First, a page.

A History of Writers Block

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You will not know

how deep of a drought you are in

until you come out of it.

Much as a sailor

cannot appreciate the coarseness of sand

until it rubs the dead skin from their heels

after months at sea.

At first your skin cracks as your feet bleed

and in your stumbling struggle

to climb what seems like a mountain before you,

you wonder if you’ve ever really walked at all.

Or

if you’ve always had something lifting you up,

propelling your body forwards without your notice.

It could be the current of the ocean

churning underneath your boat.

Its absence sorely noticed

in your current state of landlockedness.

Or

the soft caress of fingers interlocking

as two palms press together.

They were never a matching set of hands,

but your skin misses the warmth and company.

These absences live up to their name.

They leave holes where something used to be.

And although it was never a necessity,

you grew accustomed to it.

You grew around it,

learned its presence,

and were comforted by it.

So when it is taken away,

you stumble at first.

Your legs shake and your throat is parched.

You are a boat without its mooring.

You are hypnotized by doldrums.

You are dying of thirst in an ocean.

And then came the shore.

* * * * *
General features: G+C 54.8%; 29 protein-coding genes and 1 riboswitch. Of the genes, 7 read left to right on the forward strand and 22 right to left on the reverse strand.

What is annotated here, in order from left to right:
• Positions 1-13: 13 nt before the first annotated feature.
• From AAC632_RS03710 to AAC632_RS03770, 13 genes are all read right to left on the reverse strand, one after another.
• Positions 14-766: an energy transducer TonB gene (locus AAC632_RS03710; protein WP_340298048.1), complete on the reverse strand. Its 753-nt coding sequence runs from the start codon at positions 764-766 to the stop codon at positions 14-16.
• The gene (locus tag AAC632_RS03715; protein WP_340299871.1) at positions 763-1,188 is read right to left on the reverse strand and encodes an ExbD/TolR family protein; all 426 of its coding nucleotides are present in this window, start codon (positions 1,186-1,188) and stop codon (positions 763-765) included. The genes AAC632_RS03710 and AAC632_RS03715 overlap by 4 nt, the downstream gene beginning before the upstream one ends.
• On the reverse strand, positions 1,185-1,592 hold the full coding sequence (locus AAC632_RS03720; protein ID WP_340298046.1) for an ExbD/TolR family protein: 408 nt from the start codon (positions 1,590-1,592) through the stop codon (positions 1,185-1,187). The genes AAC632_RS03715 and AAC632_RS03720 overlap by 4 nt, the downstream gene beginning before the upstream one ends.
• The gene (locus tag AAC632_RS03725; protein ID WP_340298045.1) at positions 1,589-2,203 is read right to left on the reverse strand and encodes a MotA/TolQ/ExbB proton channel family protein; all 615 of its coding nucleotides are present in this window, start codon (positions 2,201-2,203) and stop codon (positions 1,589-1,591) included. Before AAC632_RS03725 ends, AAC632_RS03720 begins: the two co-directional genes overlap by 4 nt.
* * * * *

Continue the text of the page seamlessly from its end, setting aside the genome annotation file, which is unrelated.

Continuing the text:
A beach of rocks and grainy sand.

It cuts into your feet, but nonetheless

you continue to climb.

You know your boat wasn’t going anywhere.

And you recognize

Once you have made it,

past the drought of sand and saltwater,

There will be a monsoon.

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Photography and Other Arts

Author’s Note: This is the first piece of poetry I have ever had published. It was published in Polar Expressions Publishing’s poetry anthology ‘Insight’ in the early spring of 2014. 


1388978_origI fall in love in a series of snapshots.
Quick pictures taken of you when you think no one else is looking.
My eyes are the camera lens,
my brain the film your image is pressed upon,
And my heart is a scrapbook littered with stolen photos of you.

The first time I see you, you’re like a sunset on an ocean backdrop.
Bleeding fiery oranges and reds into a sky that has only ever known a million shades of blue.
You are art in a case and as I press my fingertips firmly against the glass,
I finally understand what they mean when they say
the Mona Lisa really is smiling just for me.

Being with you is living in an ever-playing symphony. Every second a new trill of notes is played,
more brilliant and beautiful than the last.
The fingers that I cannot quite grasp pluck the air like harp strings.
I know were those same fingertips dance across my body,
I would sing for you like a fine-tuned piano.

But falling out of love is like reading the plot to a drugstore paperback tragedy.
Slow, painfully so, and completely predictable
Almost as if the author had grown weary of their work halfway through
The plot is bled dry of emotions and it overlays within itself,
nothing more than a tired, faded echo.

And as I flip through the scrapbook I almost drowned to protect
From the rising tide of loneliness and contempt
I find its pages are already soggy and water-stained with an overflow of emotion.
I see nothing but faded photos with faces smudged out
And the backgrounds blurred.